Mother Panic: Gotham A.D. #5 – Jody Houser, Writer; Ibrahim Moustafa, Artist; Jordan Boyd, Colorist
Ray – 9/10
Ray: The penultimate issue of Jody Houser’s dystopian Gotham thriller, Mother Panic: Gotham A.D. #5 is less of a superhero comic than a full-on war. The various warriors and villains of Gotham unite for a final battle, and Violet Page gets closer to finding answers about what brought her to this strange future world. As the issue opens, Gala lashes out against an unfortunate victim as she gets word that Mother Panic is accomplishing her goals, while Violet decides to descend back into the woods to try to get help from Catwoman. The rescue of Harley gets Violet into the woods, but that’s no guarantee of a deal. Not helping things is the presence of Fennec Fox, who as always is over-enthusiastic about killing everything in sight. Fennec Fox feels like a fun and clever deconstruction of characters like Hit-Girl and Honey Badger over at Marvel, in that we’re never allowed to forget that she’s a horribly damaged little girl whose desire for vengeance is a sign of what was done to her more than anything.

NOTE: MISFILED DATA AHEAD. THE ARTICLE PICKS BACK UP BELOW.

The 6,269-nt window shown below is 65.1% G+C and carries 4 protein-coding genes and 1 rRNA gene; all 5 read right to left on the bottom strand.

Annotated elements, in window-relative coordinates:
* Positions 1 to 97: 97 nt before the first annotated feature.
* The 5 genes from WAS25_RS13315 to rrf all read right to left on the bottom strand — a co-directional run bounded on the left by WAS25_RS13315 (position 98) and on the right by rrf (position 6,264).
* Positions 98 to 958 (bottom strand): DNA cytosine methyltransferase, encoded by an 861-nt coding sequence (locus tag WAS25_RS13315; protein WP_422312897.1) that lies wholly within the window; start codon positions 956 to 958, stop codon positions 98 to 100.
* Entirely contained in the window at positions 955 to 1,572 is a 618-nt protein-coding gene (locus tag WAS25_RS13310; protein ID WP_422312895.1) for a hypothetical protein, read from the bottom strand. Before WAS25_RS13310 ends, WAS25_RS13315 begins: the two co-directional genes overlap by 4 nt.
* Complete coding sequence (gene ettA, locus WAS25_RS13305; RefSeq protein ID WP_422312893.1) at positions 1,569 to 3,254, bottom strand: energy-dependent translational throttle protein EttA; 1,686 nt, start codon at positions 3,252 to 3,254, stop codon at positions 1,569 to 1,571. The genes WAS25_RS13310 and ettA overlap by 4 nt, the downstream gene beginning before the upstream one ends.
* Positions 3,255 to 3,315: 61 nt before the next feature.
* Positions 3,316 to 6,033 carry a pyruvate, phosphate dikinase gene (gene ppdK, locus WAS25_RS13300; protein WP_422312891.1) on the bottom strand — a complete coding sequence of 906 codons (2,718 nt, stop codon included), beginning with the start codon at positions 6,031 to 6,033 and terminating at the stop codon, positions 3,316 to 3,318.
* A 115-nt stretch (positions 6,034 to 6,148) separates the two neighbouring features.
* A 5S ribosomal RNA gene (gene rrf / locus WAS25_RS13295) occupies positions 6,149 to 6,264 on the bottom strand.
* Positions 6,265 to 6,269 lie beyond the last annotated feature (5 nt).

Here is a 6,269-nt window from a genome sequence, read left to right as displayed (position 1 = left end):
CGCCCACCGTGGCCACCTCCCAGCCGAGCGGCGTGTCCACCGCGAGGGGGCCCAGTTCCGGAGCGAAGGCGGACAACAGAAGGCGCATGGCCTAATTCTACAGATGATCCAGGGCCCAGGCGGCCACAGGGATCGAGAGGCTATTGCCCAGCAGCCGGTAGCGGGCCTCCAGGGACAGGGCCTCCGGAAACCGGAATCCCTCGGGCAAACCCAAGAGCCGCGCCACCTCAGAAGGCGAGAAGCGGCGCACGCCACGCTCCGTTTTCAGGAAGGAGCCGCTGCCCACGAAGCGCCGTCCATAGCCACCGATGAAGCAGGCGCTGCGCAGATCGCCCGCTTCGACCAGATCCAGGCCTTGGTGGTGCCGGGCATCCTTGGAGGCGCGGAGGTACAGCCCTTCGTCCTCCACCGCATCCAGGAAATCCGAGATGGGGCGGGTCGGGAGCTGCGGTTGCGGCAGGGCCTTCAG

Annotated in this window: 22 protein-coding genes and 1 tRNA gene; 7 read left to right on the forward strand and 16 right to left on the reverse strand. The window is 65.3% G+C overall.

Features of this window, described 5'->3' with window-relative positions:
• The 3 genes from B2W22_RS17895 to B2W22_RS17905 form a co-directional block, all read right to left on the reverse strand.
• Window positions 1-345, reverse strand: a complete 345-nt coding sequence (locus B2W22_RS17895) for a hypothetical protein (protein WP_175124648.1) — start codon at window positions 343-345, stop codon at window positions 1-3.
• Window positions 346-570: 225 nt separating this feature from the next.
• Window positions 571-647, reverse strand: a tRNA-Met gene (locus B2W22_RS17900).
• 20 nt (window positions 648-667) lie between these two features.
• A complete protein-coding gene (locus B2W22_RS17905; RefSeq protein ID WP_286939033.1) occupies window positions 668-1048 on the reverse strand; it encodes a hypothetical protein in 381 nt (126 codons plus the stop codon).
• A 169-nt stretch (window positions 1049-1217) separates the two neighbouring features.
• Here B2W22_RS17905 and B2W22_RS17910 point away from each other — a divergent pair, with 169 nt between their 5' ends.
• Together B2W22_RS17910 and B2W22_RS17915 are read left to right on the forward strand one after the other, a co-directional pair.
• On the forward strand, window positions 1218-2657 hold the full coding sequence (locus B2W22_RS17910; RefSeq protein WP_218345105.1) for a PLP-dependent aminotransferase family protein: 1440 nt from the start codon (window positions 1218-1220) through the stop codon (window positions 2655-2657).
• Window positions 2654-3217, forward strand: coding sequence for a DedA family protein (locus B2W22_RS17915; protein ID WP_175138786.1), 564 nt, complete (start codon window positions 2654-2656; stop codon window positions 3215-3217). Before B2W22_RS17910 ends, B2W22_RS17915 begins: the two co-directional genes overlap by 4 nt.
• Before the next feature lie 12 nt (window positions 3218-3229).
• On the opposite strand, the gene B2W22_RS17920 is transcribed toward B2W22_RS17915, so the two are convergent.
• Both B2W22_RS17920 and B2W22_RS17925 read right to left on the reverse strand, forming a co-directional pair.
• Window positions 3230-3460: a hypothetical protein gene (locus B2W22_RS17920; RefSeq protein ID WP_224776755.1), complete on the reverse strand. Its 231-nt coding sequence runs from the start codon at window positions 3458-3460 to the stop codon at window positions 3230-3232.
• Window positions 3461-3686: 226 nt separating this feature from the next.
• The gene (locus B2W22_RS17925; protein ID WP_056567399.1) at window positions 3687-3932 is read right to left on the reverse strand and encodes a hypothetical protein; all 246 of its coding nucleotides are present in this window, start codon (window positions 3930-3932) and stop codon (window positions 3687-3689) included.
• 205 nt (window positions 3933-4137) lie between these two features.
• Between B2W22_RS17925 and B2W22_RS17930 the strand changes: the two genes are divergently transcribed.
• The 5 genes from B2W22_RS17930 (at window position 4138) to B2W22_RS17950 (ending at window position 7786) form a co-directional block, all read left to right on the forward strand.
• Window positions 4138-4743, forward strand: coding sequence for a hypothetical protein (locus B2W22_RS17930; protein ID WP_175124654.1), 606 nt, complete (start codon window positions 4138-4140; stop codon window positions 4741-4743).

The future versions of the Gotham City Sirens are fascinating characters. We saw that Ivy’s transformed into an elemental, and she doesn’t really play a role this issue (although her presence is felt). Harley might actually be better-adjusted in this dystopia, in that she seems to have gotten further in getting the ghost of Joker out of her mind. Selina works really well as this overlord of the park, reminding me a lot of Genevieve Valentine’s run with her as the Queenpin of Gotham. Violet’s relationship with them is tense, but there’s a mutual respect and a lot of secrets. I’m still less fond of this take on Jason Todd, who seems to be evolving into the final villain of the run. There have been some darker takes on him, but I’m not sure I see how he goes from “Dangerous vigilante who wants to kill villains” to the deranged cult leader in this issue. Overall, this run has become something really special, and the eighteen issues of Mother Panic might be the most consistently entertaining book in the Young Animal brand.
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GeekDad received this comic for review purposes.